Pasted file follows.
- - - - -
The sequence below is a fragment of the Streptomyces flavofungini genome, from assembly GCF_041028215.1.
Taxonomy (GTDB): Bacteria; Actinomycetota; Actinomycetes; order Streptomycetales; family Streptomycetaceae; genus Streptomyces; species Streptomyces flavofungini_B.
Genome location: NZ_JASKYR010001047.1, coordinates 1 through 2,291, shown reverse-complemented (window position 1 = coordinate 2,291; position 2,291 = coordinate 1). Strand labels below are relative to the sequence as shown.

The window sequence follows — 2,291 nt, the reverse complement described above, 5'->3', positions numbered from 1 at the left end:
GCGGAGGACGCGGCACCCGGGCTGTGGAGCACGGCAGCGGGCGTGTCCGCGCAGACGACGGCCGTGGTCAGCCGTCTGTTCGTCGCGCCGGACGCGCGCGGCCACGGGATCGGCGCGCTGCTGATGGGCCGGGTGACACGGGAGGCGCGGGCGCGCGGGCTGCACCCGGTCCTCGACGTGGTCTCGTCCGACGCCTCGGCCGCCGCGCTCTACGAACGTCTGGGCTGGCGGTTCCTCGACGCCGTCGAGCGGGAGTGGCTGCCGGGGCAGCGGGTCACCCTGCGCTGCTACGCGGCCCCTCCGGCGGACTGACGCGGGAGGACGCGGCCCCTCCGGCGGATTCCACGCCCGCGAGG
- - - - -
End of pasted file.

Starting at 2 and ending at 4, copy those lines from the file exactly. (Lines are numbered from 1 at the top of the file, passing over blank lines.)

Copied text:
Taxonomy (GTDB): Bacteria; Actinomycetota; Actinomycetes; order Streptomycetales; family Streptomycetaceae; genus Streptomyces; species Streptomyces flavofungini_B.
Genome location: NZ_JASKYR010001047.1, coordinates 1 through 2,291, shown reverse-complemented (window position 1 = coordinate 2,291; position 2,291 = coordinate 1). Strand labels below are relative to the sequence as shown.

The window sequence follows — 2,291 nt, the reverse complement described above, 5'->3', positions numbered from 1 at the left end: